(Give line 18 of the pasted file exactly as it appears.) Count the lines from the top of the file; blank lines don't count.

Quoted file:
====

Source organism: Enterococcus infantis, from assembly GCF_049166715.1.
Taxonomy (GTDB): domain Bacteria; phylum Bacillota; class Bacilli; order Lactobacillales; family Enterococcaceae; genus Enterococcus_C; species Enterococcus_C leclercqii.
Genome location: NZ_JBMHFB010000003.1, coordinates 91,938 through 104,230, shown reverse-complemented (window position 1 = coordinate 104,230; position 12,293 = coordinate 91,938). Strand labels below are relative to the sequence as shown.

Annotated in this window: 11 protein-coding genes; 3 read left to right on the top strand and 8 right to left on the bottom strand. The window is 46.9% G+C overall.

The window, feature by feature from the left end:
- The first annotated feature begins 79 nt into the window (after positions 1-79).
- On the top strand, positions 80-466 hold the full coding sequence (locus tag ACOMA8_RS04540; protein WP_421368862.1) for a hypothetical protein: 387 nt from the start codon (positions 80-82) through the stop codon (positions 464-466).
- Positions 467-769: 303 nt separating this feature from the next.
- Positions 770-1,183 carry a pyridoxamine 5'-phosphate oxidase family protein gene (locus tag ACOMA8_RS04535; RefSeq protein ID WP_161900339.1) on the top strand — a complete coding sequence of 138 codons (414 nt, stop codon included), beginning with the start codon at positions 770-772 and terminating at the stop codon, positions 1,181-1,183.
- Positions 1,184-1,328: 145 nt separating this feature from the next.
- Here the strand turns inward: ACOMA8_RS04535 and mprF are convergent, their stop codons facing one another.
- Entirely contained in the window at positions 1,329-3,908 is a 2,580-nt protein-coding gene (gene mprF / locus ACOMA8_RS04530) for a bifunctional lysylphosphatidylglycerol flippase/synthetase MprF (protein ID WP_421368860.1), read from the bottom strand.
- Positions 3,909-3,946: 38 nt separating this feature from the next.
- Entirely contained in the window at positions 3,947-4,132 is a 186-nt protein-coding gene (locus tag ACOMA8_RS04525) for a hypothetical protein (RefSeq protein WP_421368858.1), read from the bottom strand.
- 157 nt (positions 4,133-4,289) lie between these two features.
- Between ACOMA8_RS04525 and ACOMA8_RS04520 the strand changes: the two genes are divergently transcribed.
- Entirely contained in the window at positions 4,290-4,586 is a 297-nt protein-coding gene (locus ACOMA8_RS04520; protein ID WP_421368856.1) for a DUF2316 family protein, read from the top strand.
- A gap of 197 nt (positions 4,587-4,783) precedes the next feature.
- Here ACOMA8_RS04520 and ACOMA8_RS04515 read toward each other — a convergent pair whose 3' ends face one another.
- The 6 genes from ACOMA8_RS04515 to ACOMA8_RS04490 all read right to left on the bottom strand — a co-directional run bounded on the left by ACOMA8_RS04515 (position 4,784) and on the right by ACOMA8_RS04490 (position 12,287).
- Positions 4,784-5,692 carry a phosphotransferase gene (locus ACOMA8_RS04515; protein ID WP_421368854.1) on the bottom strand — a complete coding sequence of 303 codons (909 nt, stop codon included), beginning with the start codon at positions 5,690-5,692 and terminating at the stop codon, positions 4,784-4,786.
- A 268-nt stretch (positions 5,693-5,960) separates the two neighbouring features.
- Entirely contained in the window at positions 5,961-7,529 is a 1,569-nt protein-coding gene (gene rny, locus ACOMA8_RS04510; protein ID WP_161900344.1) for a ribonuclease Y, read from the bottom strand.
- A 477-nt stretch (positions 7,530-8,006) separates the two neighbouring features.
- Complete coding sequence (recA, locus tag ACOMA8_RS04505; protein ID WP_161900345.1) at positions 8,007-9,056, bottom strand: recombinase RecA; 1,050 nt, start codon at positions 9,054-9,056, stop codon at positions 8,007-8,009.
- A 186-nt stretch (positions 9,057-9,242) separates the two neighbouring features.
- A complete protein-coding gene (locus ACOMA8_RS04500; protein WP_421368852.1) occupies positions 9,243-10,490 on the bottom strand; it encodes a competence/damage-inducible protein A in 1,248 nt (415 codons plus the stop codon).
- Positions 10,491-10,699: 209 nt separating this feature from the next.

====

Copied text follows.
- A gap of 197 nt (positions 4,587-4,783) precedes the next feature.